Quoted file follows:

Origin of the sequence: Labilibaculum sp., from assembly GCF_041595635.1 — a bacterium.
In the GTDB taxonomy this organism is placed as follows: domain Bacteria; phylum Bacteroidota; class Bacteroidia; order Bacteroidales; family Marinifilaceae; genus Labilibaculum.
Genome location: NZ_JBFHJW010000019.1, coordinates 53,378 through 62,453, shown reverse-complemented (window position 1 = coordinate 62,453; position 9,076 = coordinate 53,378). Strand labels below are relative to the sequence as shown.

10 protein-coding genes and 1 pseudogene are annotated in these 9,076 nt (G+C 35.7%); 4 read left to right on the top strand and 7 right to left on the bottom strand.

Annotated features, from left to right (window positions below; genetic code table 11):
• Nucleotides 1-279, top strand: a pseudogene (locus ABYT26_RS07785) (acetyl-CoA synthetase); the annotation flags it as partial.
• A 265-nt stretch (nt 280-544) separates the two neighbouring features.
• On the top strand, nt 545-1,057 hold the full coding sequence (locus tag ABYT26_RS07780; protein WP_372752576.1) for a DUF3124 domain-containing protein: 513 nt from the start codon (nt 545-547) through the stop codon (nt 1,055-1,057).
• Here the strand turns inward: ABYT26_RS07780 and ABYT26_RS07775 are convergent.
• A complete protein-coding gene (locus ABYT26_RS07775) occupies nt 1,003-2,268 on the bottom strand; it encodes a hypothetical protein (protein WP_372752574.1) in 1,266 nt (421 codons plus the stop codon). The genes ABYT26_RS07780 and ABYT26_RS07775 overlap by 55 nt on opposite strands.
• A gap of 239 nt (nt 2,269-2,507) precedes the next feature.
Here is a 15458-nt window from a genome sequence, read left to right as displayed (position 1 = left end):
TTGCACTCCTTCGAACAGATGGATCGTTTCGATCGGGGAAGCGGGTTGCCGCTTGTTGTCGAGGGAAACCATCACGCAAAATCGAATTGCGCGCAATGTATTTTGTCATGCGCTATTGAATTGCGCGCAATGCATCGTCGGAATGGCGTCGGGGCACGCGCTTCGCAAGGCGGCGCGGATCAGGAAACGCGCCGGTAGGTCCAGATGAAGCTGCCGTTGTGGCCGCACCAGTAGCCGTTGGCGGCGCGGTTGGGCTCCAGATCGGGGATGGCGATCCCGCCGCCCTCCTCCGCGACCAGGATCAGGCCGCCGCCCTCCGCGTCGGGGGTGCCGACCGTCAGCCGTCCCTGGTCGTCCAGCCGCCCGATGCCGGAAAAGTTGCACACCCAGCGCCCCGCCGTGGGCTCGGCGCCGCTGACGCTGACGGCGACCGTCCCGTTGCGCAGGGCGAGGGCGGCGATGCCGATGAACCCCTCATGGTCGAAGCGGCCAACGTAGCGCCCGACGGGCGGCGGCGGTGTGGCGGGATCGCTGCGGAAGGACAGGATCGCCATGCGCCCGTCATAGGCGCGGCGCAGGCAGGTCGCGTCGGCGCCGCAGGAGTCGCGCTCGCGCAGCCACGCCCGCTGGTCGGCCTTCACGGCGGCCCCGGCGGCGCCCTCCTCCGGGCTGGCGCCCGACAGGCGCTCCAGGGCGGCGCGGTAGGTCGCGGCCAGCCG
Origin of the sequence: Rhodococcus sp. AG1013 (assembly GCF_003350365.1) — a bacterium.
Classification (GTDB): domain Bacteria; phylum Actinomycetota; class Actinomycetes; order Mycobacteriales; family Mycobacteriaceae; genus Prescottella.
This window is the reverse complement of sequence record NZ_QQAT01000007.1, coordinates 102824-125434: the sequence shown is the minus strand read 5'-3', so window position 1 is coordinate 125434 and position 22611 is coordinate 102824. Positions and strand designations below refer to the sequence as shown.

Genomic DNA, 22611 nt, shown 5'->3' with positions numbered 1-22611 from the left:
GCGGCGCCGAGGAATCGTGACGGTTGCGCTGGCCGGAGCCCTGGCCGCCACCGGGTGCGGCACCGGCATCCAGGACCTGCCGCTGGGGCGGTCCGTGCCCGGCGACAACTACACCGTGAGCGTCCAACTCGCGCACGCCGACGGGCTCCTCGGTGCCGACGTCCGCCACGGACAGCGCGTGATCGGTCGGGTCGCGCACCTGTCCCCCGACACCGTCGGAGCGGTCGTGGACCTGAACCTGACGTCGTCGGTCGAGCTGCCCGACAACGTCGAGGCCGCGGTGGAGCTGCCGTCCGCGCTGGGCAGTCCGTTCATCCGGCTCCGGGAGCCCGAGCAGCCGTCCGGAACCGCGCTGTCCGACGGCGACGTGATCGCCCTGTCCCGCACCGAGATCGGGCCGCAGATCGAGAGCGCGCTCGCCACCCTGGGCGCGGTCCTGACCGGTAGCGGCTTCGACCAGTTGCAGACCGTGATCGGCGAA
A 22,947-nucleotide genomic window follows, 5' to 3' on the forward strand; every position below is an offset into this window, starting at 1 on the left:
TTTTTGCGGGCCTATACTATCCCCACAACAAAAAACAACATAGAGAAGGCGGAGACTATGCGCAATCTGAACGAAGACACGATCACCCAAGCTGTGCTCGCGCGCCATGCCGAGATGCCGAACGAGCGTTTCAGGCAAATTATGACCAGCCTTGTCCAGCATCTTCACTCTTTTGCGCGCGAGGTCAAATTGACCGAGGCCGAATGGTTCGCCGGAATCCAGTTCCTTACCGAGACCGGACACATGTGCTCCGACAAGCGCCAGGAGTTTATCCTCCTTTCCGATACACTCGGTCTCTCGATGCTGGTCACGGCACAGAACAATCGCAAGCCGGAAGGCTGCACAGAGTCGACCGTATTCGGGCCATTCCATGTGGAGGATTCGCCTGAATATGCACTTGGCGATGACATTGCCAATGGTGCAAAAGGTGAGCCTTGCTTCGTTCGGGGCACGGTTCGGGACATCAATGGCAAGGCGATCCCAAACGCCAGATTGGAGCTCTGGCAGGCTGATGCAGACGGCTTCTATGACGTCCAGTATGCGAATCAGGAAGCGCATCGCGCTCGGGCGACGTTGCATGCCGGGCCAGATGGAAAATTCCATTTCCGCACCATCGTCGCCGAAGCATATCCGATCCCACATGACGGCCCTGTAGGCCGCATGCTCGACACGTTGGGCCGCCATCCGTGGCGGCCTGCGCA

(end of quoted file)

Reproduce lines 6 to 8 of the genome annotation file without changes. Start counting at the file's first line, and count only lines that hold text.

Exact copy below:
• Nucleotides 1-279, top strand: a pseudogene (locus ABYT26_RS07785) (acetyl-CoA synthetase); the annotation flags it as partial.
• A 265-nt stretch (nt 280-544) separates the two neighbouring features.
• On the top strand, nt 545-1,057 hold the full coding sequence (locus tag ABYT26_RS07780; protein WP_372752576.1) for a DUF3124 domain-containing protein: 513 nt from the start codon (nt 545-547) through the stop codon (nt 1,055-1,057).